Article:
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SaaS SEO Guide
Technical SEO
 min read

Optimize Your Website Architecture to Boost Your SEO

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Optimize Your Website Architecture to Boost Your SEOTechnical SEO
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Website architecture is a key component of an effective SEO strategy. However, it’s easy to overlook. You can be using all the right keywords and a great link building strategy, but if your site architecture isn’t helping search engines find and index your pages, you may be blocking your own site from appearing higher in SEO rankings. Here’s what you need to know about:

  1. What website architecture is
  2. Why it’s important for your SEO
  3. What you should do to optimize it for winning results

Read on to learn how your website architecture can make or break your SEO performance.

What Is Website Architecture?

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In an SEO context, website architecture refers to the structure which organizes the content on your website. It includes two main components which complement each other, one for human visitors and one for search engine robots:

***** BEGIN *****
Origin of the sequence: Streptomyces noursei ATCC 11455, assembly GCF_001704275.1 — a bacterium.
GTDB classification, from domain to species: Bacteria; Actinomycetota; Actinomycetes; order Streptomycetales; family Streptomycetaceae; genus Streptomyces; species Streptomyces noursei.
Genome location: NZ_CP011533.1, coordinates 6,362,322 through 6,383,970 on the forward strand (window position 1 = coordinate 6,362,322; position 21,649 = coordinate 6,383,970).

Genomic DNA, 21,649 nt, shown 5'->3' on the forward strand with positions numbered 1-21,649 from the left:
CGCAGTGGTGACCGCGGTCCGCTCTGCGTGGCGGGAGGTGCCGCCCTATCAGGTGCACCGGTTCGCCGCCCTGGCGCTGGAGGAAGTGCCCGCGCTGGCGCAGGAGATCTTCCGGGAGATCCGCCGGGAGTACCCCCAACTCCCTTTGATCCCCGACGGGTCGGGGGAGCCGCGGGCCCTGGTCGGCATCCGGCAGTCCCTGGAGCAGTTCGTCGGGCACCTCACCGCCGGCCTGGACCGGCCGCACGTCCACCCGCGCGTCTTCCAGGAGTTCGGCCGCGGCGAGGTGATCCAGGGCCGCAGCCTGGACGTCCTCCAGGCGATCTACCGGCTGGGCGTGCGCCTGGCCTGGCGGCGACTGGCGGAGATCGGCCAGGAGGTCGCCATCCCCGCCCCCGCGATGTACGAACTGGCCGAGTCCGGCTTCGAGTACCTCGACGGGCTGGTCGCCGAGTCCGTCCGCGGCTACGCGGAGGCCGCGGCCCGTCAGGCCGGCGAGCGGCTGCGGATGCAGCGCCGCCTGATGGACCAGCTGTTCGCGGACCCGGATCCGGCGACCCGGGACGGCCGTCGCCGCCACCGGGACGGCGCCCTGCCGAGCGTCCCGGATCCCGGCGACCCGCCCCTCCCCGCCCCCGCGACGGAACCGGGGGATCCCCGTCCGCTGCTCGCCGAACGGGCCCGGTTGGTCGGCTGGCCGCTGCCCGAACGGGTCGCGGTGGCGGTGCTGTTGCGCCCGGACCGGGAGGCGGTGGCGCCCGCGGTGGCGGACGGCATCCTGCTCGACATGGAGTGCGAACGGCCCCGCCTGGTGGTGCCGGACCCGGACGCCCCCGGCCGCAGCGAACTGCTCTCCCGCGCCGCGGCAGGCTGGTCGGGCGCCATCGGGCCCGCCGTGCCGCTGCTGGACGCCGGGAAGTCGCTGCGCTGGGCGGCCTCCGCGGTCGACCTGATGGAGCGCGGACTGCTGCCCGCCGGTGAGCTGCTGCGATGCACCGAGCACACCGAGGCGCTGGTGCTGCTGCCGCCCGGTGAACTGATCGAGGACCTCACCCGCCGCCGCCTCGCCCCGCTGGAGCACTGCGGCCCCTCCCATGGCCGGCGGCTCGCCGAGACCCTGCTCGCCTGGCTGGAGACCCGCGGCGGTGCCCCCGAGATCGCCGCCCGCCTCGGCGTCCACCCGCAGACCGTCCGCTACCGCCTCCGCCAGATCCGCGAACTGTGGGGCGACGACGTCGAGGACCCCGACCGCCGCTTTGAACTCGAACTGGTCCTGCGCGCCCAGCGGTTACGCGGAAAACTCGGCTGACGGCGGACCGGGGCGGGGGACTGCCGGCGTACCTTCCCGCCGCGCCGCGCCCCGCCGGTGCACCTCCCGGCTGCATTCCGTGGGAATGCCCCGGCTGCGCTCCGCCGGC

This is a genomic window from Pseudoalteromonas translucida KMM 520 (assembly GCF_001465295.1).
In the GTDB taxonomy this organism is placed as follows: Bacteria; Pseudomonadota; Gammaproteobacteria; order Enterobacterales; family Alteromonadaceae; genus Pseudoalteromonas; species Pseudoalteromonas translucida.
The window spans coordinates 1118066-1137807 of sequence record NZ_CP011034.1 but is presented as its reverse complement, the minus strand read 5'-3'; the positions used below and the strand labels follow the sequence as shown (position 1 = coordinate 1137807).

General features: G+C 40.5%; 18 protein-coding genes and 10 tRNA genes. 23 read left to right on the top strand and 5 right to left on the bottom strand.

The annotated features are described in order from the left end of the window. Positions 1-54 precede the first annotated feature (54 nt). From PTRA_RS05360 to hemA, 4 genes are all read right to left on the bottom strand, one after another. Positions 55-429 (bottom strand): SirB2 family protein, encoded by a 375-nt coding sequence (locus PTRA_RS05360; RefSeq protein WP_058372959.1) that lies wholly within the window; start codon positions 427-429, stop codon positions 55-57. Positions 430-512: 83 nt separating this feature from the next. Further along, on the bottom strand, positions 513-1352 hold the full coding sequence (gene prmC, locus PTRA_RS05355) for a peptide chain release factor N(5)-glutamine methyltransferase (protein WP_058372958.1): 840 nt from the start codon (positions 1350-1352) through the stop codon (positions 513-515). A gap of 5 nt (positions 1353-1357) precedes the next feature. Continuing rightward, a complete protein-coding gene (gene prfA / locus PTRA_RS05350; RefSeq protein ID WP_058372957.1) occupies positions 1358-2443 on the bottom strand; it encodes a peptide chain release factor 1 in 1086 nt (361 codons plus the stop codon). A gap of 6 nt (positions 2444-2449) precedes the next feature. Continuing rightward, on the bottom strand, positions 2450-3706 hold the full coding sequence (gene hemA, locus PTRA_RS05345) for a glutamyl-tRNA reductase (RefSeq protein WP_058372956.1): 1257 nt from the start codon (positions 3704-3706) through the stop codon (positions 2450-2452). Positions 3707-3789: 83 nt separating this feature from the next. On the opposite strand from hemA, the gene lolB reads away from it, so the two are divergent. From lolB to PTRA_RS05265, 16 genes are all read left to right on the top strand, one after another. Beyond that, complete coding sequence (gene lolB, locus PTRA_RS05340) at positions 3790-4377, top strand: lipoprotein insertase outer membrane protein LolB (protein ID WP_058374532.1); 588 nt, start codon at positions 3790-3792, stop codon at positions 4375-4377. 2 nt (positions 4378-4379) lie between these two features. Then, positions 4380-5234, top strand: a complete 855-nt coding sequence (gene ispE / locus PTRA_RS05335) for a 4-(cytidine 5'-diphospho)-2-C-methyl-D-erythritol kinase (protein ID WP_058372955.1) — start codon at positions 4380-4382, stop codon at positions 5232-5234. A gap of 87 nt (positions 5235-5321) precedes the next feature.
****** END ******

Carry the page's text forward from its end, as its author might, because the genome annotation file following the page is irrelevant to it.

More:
• The navigational hierarchy which guides human users through your content via menus, categories, tags and other internal links
  • The corresponding technical framework which allows search engine robots to crawl, index and rank pages on your site

Together these elements define your website architecture.

How Does Website Architecture Affect SEO Performance?

Your website’s architecture can affect your SEO results in three main ways:

  • Allowing robots to crawl your pages
  • Helping robots identify which pages on your site should be indexed and prioritized
  • Promoting clicks from human visitors

If a search engine robot can’t crawl a page on your site, that page can’t be indexed or ranked. A number of factors in your site architecture can block pages from being crawled. The algorithm that guides Google’s robot assigns what is known as a crawl budget to each site. Basically, this means that the robot will only index a limited number of pages on your site at a given time based on what your site’s architecture identifies as most important. Pages which exceed the scope of your site’s crawl budget because your architecture doesn’t identify them as priorities may never get indexed.